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Publication numberUS4900301 A
Publication typeGrant
Application numberUS 07/197,567
Publication dateFeb 13, 1990
Filing dateMay 23, 1988
Priority dateSep 22, 1987
Fee statusPaid
Publication number07197567, 197567, US 4900301 A, US 4900301A, US-A-4900301, US4900301 A, US4900301A
InventorsRobert E. Morris, Clark D. Witherspoon, William E. Goggans, Jr.
Original AssigneeVitreoretinal Development, Inc.
Export CitationBiBTeX, EndNote, RefMan
External Links: USPTO, USPTO Assignment, Espacenet
Method for ocular perfusion
US 4900301 A
Abstract
Ocular perfusion during intraocular surgery of the anterior or posterior ocular cavity is optimized through the method of using a gas pump having a discernible and controllable output pressure to pressurize a reservoir of liquid infusate, which is supplied under pressure to a surgical infusion instrument for perfusion of the selected ocular chamber (Gas Forced Liquid Infusion, GFLI). The infusate selection and the infusate pressure can be controlled with a high degree of accuracy and both can be rapidly varied by audible command. Preferentially a human sensible indication of pressure is constantly available at the gas pump.
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Claims(8)
What we claim is:
1. A method of ocular perfusion using Gas Forced Liquid Infusions (GFLI) comprising:
(a) supplying pressurized gas at a selected output pressure from a gas pump;
(b) pressurizing the contents of a liquid infusate bottle with the output pressure of said gas pump;
(c) supplying the contents of said liquid infusate bottle to a surgical infusion instrument for infusion into a selected anterior or posterior ocular chamber as an infusate;
(d) selectively varying the pressure of the infusate within the ocular chamber by controlling the output pressure of said gas pump; and
(e) providing a human sensible indication of the output pressure of said gas pump and providing means for detectable audible commands;
wherein said varying step comprises detecting audible commands to vary the pressure and adjusting the output pressure of said gas pump in accordance with the detected audible signal.
2. A method of ocular perfusion using Gas Forced Liquid Infusion (GFLI) comprising:
(a) supplying pressurized gas at a selected output pressure from a gas pump;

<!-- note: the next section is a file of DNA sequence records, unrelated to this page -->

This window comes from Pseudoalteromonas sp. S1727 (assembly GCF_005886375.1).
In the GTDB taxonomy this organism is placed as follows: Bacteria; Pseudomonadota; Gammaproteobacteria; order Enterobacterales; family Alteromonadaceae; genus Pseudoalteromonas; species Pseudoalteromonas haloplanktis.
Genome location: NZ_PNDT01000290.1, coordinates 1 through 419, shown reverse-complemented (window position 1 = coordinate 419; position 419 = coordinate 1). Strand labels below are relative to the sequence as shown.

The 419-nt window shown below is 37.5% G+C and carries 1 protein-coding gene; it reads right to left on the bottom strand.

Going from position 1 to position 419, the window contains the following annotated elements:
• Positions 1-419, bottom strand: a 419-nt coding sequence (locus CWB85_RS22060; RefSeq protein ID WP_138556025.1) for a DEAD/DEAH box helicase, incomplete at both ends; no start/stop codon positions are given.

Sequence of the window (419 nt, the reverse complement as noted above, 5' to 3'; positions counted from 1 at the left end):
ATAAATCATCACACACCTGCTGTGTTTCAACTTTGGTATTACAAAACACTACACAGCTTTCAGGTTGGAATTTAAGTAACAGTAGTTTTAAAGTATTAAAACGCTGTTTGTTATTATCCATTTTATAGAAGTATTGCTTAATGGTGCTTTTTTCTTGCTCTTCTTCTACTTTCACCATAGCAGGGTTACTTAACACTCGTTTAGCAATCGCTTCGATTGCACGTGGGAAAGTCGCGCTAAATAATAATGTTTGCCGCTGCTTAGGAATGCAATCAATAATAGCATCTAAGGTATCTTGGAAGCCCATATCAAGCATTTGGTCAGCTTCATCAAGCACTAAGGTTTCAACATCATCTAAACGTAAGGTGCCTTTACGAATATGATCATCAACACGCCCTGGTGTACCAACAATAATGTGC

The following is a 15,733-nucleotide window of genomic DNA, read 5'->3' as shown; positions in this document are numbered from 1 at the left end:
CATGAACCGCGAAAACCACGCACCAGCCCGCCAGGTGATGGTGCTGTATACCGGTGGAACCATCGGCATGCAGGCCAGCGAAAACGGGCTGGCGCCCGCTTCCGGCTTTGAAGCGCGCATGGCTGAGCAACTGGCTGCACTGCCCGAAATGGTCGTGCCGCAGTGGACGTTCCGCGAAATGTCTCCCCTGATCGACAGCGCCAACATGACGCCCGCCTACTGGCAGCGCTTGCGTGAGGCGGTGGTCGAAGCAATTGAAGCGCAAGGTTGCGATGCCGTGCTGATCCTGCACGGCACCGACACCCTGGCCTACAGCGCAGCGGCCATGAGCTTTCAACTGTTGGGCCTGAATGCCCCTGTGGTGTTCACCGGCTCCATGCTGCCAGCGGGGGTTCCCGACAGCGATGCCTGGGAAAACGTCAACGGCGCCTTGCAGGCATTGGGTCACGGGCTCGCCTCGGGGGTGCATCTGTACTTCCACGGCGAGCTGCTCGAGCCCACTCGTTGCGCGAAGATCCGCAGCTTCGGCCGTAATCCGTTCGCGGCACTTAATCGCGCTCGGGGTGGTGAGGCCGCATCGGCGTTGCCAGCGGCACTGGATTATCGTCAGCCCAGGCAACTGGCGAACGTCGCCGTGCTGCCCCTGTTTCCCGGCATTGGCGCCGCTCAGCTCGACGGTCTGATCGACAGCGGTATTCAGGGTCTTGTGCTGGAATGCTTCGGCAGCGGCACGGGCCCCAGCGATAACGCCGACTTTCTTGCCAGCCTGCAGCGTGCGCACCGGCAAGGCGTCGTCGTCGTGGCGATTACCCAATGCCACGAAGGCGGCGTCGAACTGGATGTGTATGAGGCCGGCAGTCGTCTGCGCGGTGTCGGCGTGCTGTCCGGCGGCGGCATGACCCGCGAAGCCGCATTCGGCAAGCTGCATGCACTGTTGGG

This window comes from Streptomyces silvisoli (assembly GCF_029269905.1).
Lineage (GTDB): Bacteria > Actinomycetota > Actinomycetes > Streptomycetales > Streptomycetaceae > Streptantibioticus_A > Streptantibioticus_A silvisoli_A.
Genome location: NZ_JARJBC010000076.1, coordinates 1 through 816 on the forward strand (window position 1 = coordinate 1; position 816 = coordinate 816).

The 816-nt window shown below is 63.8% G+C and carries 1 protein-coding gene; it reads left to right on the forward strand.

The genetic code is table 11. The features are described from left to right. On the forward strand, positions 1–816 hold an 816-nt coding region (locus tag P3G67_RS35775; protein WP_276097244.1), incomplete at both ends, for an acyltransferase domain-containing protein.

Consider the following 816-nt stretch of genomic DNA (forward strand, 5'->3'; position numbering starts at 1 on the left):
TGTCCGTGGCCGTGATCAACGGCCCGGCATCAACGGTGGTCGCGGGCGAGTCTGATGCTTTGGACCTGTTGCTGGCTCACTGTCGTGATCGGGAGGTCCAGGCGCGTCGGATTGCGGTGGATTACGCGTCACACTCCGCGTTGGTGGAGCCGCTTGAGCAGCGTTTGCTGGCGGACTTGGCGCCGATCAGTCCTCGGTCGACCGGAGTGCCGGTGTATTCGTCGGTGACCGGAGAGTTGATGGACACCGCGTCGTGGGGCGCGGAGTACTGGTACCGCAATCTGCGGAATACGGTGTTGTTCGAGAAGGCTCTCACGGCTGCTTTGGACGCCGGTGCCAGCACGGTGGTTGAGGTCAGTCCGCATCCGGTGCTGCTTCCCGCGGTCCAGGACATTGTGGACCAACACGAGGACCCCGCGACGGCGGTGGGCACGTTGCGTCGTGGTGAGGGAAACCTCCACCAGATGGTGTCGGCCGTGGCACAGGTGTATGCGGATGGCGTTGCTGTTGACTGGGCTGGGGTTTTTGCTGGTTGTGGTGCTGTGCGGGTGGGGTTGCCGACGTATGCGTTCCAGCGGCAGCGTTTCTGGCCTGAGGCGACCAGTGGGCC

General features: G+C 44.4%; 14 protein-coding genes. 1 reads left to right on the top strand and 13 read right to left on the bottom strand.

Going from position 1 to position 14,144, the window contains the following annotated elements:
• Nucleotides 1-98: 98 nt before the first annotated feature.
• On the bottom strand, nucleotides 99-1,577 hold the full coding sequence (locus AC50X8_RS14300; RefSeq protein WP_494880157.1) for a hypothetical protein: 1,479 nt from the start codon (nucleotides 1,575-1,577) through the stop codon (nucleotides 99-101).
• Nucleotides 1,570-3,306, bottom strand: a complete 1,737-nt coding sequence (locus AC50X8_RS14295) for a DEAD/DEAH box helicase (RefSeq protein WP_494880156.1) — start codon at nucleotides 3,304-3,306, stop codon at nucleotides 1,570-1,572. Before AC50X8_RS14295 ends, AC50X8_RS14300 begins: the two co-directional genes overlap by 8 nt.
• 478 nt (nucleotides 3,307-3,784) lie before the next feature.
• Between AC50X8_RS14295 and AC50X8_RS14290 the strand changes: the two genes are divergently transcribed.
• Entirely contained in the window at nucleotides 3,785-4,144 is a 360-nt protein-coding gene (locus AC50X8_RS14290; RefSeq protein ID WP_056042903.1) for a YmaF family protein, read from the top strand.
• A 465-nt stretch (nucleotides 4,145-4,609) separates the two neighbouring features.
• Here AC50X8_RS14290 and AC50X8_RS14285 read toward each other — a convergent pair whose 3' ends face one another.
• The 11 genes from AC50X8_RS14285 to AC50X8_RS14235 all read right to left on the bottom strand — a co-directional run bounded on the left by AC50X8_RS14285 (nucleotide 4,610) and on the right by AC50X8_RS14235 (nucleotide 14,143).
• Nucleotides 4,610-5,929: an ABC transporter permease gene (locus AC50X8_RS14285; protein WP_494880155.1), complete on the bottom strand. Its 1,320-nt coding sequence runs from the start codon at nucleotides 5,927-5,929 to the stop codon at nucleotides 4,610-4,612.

(b) pressurizing the contents of a liquid infusate bottle with the output pressure of said gas pump;
(c) supplying the contents of said liquid infusate bottle to a surgical infusion instrument for infusion into a selected anterior or posterior ocular chamber as an infusate; and
(d) selectively varying the pressure of the infusate within the ocular chamber by controlling the output pressure of said gas pump; by
detecting audible commands to vary the pressure and adusting the output pressure of said gas pump in accordance with the detected audible command signal.
3. The method as defined in claim 2 further comprising providing an audible signal acknowledging said detected audible command signal.
4. A method of ocular perfusion using Gas Forced Liquid Infusion (GFLI) comprising:
(a) supplying pressurized gas at a selected output pressure from a gas pump;
(b) pressurizing the contents of a liquid infusate bottle with the output pressure of said gas pump;
(c) supplying the contents of said liquid infusate bottle to a surgical infusion instrument for infusion into a selected anterior or posterior ocular chamber as an infusate;
(d) selectively varying the pressure of the infusate within the ocular chamber by controlling the output pressure of said gas pump; and
(e) supplying gas from said gas pump to said surgical infusion instrument and selectively infusing said ocular chamber with gas or liquid infusate.
5. A method of ocular perfusion using Gas Forced Liquid Infusion (GFLI) comprising:
(a) supplying pressurized gas to a selected output pressure from a gas pump;
(b) pressurizing the contents of a liquid infusate bottle with the output pressure of said gas pump;
(c) supplying the contents of said liquid infusate bottle to a surgical infusion instrument for infusion into a selected anterior or posterior ocular chamber as infusate;
(d) selectively varying the pressure of the infusate within the ocular chamber by controlling the output pressure of said gas pump; and